Engineering simulation has become much more prevalent in engineering organizations than it was even 5 years ago.  Commercial tools have gotten significantly easier to use whether you are looking at tools embedded within CAD programs or the standalone flagship analysis tools.  The driving force behind these changes are to ultimately let engineers and companies understand their design quicker with more fidelity than before.

Engineering simulation is one of those cliché items where everyone says “We want more!”  Engineers want to analyze bigger problems, more complex problems and even do large scale design of experiments with hundreds of design variations – and they want these results instantaneously.   They want to be able to quickly understand their designs and design trends and be able to make changes accordingly so then can get their products optimized and to the market quicker.

ANSYS, Inc. spends a significant amount of R&D in helping customers get their results quicker and a large component of that development is High Performance Computing, or HPC.  This technology allows engineers to solve their structural, fluid and/or electromagnetic analyses across multiple processors and even across multiple computing machines.  Engineers can leverage HPC on laptops, workstations, clusters and even full data centers.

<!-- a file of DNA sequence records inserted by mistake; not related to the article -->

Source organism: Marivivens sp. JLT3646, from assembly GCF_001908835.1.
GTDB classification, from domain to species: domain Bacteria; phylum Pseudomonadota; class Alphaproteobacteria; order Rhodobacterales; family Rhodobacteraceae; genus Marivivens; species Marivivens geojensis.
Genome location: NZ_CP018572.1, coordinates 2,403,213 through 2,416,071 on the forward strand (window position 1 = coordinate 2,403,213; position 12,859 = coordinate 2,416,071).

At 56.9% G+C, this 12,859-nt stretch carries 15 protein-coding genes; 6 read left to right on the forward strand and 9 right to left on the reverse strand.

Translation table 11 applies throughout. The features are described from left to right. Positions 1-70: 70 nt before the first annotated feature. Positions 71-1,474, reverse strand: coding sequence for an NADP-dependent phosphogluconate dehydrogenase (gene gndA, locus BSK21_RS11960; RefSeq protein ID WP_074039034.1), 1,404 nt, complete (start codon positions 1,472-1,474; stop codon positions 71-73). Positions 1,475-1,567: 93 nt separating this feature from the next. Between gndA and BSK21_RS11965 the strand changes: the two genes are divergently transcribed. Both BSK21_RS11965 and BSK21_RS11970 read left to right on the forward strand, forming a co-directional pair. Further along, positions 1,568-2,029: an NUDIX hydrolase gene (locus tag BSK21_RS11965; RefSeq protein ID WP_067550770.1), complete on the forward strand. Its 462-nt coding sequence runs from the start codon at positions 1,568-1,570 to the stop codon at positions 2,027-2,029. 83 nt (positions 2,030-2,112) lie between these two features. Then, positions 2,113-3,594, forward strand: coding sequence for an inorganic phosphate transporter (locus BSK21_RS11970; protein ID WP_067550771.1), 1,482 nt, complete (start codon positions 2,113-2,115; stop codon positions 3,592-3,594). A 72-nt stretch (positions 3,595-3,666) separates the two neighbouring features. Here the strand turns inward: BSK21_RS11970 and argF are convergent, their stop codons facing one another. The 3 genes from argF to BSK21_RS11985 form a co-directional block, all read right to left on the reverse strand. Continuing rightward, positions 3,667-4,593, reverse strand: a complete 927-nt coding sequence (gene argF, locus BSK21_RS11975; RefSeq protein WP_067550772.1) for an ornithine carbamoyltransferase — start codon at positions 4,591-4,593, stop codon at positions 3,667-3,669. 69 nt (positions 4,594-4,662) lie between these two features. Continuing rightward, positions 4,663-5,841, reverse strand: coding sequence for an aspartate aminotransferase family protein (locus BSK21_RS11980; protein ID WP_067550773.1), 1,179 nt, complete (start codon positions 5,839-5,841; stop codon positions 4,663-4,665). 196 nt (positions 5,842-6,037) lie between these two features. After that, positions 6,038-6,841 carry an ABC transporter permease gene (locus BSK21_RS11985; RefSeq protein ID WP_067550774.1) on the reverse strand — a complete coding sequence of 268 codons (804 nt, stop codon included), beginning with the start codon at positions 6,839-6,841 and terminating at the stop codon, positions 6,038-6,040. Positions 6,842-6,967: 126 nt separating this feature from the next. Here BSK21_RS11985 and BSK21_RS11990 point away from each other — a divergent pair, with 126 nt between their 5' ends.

PADT is fortunate to be working with Nimbix, a High Performance Computing Platform that easily allowed us to quickly iterate through different models with various cores specified.  It was seamless, easy to use, and FAST!

Let’s take a look at four problems: Rubber Seal FEA, Large Tractor Axle Model, Quadrocopter CFD model and a Large Exhaust CFD model.  These problems cover a nice spectrum of analysis size and complexity. The CAD files are included in the link below.

Click here to download geometry files that were used in the following benchmarks

TRACTOR AXLE FEA

This model has several parts all with contact defined and has 51 bolts that have pretension defined.  A very large but not overly complex FEA problem.  As you can see from the results, even by utilizing 8 cores you can triple your analysis throughput for a work day.  This leads to more designs being analyzed and validated which gives engineers the results they need quicker.

SUMMARY

  • 58 Parts
  • 51 x Bolts with Pretension
  • Gaskets
  • 928K Elements, 1.6M Nodes

Cores

Elapsed Time
[s]

Estimated Models Per 8 [hours]

2

14,525

2

4

9,710

3

8

5,233

6

16 4,009

7

 

RUBBER SEAL FEA